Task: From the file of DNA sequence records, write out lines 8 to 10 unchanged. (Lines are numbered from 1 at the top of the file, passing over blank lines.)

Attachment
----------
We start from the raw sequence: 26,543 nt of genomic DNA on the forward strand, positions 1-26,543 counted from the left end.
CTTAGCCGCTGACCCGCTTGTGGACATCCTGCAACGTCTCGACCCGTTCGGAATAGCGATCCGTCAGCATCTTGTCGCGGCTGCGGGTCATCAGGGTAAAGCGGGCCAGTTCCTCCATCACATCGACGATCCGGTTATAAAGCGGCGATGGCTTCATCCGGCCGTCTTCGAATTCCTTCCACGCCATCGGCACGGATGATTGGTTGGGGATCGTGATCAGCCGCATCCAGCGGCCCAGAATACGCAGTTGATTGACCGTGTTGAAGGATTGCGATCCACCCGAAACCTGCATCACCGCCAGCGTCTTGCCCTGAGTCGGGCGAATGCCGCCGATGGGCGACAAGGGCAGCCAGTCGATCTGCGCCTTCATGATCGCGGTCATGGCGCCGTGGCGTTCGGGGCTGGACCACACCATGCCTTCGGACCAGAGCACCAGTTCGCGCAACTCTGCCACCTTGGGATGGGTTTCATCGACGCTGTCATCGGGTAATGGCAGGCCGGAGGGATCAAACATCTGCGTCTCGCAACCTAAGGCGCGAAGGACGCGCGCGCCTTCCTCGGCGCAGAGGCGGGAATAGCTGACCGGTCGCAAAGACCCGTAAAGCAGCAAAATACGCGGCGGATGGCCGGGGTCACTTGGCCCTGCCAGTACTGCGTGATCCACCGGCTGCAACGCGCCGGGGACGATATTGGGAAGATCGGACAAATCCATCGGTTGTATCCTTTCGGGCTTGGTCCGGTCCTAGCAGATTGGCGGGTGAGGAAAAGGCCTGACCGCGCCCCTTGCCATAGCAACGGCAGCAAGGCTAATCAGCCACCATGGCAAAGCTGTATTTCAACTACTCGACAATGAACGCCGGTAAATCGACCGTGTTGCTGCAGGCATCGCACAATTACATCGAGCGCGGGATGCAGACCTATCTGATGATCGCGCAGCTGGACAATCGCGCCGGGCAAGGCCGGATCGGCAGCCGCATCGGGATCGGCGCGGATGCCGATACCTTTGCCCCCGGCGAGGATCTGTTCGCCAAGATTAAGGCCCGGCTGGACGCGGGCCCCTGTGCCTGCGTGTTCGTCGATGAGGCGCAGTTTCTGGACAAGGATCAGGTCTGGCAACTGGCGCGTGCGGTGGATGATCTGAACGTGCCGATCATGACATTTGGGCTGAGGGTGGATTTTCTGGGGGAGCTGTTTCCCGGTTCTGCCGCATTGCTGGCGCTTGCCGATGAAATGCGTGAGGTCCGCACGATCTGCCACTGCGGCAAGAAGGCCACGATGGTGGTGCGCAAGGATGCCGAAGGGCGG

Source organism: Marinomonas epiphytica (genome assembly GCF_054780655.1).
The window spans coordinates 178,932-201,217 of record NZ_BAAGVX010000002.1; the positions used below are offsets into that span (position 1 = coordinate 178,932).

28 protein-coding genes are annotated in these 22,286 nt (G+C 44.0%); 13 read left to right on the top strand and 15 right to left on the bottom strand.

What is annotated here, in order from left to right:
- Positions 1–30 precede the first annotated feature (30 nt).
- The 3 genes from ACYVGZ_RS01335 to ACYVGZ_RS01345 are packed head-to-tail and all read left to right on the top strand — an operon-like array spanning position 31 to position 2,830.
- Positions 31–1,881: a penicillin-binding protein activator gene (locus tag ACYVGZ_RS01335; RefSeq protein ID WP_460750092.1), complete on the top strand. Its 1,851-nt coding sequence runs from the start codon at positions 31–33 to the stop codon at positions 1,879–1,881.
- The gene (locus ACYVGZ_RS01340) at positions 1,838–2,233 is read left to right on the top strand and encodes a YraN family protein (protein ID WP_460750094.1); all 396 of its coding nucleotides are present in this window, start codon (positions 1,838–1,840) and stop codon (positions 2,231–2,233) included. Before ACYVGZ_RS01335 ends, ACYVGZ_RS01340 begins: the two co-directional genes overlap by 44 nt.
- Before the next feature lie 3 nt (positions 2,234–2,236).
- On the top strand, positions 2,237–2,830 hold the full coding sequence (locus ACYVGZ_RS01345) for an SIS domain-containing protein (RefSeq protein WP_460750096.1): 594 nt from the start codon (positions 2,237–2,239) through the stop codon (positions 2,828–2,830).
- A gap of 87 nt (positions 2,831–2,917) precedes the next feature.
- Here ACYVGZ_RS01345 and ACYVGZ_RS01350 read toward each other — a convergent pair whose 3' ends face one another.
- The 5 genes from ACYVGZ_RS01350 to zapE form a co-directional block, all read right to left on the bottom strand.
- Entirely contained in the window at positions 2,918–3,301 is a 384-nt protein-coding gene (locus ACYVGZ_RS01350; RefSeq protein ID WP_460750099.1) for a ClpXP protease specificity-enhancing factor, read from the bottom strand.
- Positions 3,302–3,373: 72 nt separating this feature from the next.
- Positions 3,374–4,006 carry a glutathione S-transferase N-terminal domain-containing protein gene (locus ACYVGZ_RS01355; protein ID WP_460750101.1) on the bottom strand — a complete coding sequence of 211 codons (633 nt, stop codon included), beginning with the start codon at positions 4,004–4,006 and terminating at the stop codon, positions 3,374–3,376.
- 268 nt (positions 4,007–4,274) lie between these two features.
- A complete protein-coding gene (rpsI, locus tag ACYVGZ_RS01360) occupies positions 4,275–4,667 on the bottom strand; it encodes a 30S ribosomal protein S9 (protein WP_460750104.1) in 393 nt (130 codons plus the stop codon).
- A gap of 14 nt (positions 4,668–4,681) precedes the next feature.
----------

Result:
- The 3 genes from ACYVGZ_RS01335 to ACYVGZ_RS01345 are packed head-to-tail and all read left to right on the top strand — an operon-like array spanning position 31 to position 2,830.
- Positions 31–1,881: a penicillin-binding protein activator gene (locus tag ACYVGZ_RS01335; RefSeq protein ID WP_460750092.1), complete on the top strand. Its 1,851-nt coding sequence runs from the start codon at positions 31–33 to the stop codon at positions 1,879–1,881.
- The gene (locus ACYVGZ_RS01340) at positions 1,838–2,233 is read left to right on the top strand and encodes a YraN family protein (protein ID WP_460750094.1); all 396 of its coding nucleotides are present in this window, start codon (positions 1,838–1,840) and stop codon (positions 2,231–2,233) included. Before ACYVGZ_RS01335 ends, ACYVGZ_RS01340 begins: the two co-directional genes overlap by 44 nt.